10 reasons Pretotyping should be added to your consumer insights
In a world where we can get unlimited insights from multiple sources, the current consumer insights process doesn’t take advantage of this, it sources its data primarily through a few processes. This will limit the quality of the consumer insights team's data-based decision-making. Without all the relevant pieces of data, the decisions can’t be formed.
It also restricts how consumer-centric your products can be. Without gathering tangible and reliable data from them, you can’t create products that fit their needs.
This is where Pretotyping, fake door tests or landing page tests come into play. Overall they offer a fast and cost-effective way to gain consumer insights at scale that:
Don’t have any bias
Are led by real behaviour
Provide a deeper understanding of the consumer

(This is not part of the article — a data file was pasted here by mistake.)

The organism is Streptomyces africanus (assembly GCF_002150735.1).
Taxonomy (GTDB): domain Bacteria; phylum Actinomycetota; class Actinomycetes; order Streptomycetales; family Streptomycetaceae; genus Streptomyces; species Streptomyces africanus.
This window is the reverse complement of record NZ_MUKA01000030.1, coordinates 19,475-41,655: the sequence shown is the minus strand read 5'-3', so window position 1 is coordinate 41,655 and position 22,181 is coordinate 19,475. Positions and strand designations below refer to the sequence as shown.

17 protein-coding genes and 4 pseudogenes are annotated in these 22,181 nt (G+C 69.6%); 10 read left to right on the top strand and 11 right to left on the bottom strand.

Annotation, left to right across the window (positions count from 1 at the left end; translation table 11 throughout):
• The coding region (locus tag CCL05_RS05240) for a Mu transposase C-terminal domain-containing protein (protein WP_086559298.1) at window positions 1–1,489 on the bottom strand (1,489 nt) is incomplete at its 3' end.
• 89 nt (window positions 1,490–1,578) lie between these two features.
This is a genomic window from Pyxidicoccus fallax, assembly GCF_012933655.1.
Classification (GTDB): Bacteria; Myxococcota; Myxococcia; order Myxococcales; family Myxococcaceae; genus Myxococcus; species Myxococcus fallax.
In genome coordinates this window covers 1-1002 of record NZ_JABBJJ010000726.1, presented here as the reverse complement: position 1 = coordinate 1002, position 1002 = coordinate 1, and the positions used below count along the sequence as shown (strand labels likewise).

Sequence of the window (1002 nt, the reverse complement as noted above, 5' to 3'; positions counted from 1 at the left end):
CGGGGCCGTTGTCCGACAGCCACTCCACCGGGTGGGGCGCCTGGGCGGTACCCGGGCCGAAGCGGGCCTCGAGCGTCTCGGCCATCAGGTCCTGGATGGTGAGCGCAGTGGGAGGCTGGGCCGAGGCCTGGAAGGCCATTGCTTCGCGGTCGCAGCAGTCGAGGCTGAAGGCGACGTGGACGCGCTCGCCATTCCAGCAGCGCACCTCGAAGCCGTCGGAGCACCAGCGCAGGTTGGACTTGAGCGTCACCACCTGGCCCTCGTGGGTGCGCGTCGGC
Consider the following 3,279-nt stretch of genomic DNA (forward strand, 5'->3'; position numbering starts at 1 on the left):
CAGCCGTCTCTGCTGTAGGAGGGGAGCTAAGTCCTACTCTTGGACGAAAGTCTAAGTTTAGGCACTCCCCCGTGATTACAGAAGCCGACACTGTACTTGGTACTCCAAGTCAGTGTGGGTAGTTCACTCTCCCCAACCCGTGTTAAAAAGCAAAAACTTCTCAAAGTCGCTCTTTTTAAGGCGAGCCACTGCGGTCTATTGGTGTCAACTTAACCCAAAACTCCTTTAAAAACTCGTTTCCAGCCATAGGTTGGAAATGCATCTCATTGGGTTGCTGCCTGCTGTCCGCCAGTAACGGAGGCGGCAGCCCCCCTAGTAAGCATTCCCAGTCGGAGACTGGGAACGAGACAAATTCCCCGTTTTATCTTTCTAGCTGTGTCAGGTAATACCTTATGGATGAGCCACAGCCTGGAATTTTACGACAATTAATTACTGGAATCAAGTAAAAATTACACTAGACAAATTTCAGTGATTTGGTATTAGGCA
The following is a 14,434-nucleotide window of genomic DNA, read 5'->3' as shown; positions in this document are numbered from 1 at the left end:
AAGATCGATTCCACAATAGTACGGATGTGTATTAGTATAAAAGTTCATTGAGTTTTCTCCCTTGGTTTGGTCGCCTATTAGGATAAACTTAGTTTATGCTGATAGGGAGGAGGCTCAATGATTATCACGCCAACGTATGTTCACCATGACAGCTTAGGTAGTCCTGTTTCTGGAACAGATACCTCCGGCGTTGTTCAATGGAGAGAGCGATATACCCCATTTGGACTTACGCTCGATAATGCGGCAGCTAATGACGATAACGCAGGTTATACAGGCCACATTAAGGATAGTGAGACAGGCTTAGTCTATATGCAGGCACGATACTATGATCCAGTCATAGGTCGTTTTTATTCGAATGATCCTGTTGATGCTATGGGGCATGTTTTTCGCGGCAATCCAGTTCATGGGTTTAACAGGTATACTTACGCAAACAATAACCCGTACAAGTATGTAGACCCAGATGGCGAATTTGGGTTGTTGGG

Let’s go into deeper detail about the benefits of Pretotyping for consumer insights.
1. Pretotyping gives you behavioural data
Current consumer insights methodologies are great at getting qualitative data from respondents, but this data has a flaw. It is biassed toward that specific person, time and thoughts. After all, if you asked me whether I’d buy a new sunscreen that had Niacinamide in it today, I would answer yes to that. Skip ahead 4 months when the product is launched, it’s coming up to winter and the weather has changed, the product is twice the price of normal sun-screen, I don’t think I would buy it.
This is all hearsay based on my current situation and not me putting skin-in-the-game. I don’t have any cons to saying yes.